It’s not news at this point that the Affordable Care Act (ACA) is built around the perverse premise that younger, healthier people should spend more for their health insurance, to subsidize the cost of health insurance for older, sicker people.
- A new study by the Kaiser Family Foundation, released this week, brings into the light the full extent of this wealth redistribution from young and healthy to old and sick. In fact, when individuals choose less generous plans in “Bronze Tier” a 60 year old could pay 1/3 of what a 25 year old with the same income would pay!
- Much has been made about the three to one age band rating requirements for health insurance contained in the ACA. In English that means that an insurer cannot charge a sick 60 year old more than three times what they charge a healthy 25 year old. This can be seen clearly in the Kaiser study when one looks at the cost of a so-called “Silver plan” for a 60 year old, 40 year old and 25 year old who all have identical incomes at 250 percent of the poverty level.
- In Los Angeles, CA for example the 60 year old would pay $541 per month before subsidies for the second lowest cost silver plan (which serves as the benchmark for calculating the subsidy), the 40 year old would pay $255 before subsidies, and the 25 year old would pay $200 before subsidies. Because all three are at 250 percent of poverty their out of pocket monthly cost is capped at $193 per month. Each receives a subsidy sufficient to bring their monthly premium down to the $193 cap.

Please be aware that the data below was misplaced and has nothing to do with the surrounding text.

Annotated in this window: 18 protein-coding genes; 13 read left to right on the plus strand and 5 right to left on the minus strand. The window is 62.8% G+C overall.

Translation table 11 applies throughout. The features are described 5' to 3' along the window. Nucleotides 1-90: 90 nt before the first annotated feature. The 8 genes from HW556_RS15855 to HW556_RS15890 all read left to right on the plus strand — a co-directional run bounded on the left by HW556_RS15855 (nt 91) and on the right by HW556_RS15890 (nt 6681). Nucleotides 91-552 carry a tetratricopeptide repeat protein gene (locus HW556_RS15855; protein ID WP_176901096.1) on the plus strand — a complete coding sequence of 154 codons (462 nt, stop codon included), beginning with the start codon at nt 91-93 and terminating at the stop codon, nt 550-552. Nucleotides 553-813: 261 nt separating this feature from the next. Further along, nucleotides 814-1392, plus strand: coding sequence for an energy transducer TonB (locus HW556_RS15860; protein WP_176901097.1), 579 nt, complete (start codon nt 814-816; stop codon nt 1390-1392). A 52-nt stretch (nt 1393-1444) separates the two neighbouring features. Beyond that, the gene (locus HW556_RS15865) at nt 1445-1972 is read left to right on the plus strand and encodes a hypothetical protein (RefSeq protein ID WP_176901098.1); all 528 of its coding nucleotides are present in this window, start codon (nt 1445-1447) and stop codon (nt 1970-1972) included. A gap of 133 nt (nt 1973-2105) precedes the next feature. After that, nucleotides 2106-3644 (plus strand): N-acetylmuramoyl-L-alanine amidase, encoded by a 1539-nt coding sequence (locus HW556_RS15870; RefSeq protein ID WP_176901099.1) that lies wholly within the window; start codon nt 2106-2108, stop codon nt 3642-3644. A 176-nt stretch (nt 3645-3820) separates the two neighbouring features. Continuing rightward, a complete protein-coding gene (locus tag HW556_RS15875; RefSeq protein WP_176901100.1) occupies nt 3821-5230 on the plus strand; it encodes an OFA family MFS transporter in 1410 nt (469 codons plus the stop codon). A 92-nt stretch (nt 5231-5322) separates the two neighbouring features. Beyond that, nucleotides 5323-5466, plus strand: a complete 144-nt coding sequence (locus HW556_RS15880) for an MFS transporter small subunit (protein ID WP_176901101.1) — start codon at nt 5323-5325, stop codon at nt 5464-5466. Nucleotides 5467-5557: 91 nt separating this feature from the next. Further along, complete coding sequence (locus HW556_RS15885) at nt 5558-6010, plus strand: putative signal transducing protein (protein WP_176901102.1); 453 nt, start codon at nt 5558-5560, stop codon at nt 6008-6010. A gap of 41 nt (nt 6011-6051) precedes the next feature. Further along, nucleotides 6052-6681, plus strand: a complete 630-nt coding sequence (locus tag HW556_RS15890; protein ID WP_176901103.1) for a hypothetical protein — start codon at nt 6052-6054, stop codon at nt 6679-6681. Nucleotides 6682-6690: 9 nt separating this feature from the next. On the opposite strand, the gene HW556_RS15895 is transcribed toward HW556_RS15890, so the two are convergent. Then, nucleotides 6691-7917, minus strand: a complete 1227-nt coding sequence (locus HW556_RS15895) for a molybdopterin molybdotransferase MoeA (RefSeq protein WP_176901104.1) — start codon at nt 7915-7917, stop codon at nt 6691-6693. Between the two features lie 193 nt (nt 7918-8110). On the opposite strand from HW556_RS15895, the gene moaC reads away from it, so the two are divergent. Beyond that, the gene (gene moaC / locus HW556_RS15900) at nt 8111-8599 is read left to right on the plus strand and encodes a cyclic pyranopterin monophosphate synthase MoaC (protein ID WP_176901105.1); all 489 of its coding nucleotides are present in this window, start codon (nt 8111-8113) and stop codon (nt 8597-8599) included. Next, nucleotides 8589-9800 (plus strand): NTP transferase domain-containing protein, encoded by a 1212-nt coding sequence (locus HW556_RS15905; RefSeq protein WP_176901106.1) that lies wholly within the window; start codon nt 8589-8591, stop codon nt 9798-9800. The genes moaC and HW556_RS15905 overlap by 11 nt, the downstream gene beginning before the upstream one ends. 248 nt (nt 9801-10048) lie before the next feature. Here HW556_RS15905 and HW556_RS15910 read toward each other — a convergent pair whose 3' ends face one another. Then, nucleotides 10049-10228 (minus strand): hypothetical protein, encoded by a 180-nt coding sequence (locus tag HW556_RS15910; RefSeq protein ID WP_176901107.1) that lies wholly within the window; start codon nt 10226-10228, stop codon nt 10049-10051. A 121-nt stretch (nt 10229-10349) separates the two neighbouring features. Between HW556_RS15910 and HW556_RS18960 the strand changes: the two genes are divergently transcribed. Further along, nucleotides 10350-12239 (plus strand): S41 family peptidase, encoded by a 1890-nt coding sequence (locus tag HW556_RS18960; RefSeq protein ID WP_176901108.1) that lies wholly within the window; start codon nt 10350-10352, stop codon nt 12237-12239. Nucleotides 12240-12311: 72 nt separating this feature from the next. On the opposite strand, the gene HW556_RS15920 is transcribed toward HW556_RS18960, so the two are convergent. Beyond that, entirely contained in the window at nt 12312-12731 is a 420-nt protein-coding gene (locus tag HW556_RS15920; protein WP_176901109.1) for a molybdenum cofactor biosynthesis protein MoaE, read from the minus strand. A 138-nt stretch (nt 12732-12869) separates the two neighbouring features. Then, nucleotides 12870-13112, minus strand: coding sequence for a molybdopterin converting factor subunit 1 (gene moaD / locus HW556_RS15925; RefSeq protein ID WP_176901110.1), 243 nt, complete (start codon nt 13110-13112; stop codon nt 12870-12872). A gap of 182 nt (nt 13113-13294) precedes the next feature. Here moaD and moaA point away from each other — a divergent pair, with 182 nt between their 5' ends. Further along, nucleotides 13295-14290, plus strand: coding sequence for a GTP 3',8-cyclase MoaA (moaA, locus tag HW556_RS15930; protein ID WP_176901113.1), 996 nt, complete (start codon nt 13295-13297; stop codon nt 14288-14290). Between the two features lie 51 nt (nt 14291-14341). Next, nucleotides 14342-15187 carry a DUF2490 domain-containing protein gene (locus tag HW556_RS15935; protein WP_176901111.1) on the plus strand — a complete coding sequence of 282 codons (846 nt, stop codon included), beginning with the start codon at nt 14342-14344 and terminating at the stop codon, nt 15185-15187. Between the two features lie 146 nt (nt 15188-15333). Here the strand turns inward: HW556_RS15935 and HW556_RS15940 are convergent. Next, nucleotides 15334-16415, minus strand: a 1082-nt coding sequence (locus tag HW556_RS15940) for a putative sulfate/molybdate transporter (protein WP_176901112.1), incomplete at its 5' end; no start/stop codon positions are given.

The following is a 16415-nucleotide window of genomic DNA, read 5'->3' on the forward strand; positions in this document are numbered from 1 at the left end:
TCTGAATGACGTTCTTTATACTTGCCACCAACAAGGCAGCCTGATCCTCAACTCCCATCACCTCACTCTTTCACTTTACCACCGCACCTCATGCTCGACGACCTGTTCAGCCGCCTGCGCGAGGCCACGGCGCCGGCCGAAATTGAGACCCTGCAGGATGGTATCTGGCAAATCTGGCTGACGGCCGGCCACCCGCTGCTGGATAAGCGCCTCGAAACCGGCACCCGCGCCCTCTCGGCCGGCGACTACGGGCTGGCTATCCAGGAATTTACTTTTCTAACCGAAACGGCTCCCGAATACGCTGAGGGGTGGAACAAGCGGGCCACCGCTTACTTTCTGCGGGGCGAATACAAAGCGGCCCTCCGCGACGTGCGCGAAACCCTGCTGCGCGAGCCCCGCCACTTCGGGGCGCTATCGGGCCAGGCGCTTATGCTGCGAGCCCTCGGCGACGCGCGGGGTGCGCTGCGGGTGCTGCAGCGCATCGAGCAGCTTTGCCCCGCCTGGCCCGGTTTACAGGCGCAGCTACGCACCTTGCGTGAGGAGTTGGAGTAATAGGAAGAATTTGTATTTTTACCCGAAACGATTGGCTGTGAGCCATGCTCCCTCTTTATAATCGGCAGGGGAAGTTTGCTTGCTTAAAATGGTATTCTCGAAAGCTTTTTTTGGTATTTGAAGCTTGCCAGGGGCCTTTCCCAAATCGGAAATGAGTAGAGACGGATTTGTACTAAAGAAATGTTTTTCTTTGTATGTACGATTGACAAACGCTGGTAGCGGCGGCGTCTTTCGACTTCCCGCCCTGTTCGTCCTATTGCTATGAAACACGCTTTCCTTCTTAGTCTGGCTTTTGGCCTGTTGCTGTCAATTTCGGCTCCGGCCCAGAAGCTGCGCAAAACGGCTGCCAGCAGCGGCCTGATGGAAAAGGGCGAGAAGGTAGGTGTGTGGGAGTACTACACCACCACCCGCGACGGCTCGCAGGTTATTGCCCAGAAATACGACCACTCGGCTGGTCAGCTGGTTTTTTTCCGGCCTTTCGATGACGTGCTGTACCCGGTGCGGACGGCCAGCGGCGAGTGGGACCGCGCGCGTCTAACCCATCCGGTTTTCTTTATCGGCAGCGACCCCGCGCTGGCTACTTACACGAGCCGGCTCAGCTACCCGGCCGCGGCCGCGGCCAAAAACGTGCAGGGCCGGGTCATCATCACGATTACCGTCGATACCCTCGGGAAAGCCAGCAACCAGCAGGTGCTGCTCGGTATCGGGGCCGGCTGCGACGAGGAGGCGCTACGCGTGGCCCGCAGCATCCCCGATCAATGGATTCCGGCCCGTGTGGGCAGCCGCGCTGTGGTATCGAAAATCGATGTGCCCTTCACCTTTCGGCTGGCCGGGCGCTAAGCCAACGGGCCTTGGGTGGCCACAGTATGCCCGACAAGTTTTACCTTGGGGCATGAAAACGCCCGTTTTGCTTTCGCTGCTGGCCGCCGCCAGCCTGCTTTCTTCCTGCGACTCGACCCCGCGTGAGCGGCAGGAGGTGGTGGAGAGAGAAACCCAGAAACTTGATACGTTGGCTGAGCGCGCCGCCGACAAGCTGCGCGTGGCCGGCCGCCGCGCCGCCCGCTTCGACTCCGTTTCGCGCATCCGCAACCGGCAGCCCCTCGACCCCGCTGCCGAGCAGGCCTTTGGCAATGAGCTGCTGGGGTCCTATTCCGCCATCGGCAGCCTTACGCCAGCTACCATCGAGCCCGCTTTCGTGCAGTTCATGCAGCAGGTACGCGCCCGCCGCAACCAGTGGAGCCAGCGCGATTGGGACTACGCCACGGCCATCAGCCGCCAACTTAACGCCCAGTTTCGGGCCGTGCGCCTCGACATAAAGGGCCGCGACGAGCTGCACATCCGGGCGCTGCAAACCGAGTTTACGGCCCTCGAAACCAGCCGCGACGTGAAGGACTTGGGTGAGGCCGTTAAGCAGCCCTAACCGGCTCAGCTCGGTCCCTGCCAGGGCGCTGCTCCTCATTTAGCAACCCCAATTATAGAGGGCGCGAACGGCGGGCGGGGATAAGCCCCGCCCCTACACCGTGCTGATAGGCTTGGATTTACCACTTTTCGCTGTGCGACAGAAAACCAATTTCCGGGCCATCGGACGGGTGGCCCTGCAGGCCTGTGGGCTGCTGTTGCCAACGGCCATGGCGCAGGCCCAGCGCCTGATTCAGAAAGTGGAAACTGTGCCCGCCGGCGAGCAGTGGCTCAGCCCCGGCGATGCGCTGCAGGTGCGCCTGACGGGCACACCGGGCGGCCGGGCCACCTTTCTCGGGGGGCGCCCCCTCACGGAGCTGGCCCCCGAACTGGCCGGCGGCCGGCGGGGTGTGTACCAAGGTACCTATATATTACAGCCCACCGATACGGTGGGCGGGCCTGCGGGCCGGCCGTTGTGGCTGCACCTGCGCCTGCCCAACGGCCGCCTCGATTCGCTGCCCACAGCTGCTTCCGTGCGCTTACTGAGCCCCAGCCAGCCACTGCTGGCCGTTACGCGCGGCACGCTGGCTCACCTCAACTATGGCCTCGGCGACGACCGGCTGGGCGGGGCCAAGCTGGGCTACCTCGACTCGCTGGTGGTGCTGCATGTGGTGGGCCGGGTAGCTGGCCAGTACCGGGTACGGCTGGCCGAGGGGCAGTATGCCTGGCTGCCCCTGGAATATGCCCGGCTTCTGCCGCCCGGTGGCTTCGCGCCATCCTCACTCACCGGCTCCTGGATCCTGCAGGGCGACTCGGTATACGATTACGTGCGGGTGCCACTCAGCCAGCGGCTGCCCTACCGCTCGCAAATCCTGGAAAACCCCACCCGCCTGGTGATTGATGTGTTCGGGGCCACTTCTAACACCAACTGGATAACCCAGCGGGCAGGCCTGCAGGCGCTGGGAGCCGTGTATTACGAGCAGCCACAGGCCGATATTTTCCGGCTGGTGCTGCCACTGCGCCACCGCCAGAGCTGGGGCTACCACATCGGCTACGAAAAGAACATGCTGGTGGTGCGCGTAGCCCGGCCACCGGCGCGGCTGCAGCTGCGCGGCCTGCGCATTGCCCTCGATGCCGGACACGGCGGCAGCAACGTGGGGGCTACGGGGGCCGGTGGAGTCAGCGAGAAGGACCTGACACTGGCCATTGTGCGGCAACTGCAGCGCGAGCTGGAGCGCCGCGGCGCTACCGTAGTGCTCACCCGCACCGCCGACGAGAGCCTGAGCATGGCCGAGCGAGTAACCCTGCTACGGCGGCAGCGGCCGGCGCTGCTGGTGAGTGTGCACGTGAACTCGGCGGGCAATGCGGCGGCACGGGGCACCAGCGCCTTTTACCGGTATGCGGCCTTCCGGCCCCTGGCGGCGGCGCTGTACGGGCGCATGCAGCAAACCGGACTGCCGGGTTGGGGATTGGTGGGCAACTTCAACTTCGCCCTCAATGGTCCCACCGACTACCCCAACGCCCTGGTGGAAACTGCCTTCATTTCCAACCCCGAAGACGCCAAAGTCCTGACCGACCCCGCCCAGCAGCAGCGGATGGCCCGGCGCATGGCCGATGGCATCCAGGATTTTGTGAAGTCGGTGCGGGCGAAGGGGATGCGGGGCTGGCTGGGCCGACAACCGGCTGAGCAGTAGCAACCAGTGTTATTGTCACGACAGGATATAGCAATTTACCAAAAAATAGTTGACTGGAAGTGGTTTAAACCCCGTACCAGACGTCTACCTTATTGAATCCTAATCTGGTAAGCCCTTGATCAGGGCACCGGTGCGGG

- Now that their subsidy is set, each individual can choose to stick with the silver plan, move up to a gold plan, or move down to a bronze plan. This is where the president’s war on the young becomes strikingly clear. Whether these three individuals buy a gold, silver or bronze plan, their monthly subsidies stay the same – in the Los Angeles example $341 for the 60 year old, $62 for the 40 year old, and $7 for the 25 year old. If all three choose to buy the same bronze plan, the 60 year old would pay $50 a month, the 40 year old would pay $125 a month, and the 25 year old would pay $140 a month
- What that means is that those whose health care costs are the highest pays $90 LESS per month, than the individuals whose health care costs are non-existent. Of the eighteen states Kaiser examined, the largest discrepancy was in Connecticut where a healthy 25 year old would pay $117 a month for the same insurance that a 60 year old could get for FREE. The smallest margin – excluding New York and Vermont which have full community rating in effect – was in Portland, OR where the healthy 25 year old would pay $14 more for the same bronze plan than the more expensive to insure 60 year old.
Modified from an AmericanActionForum.com article.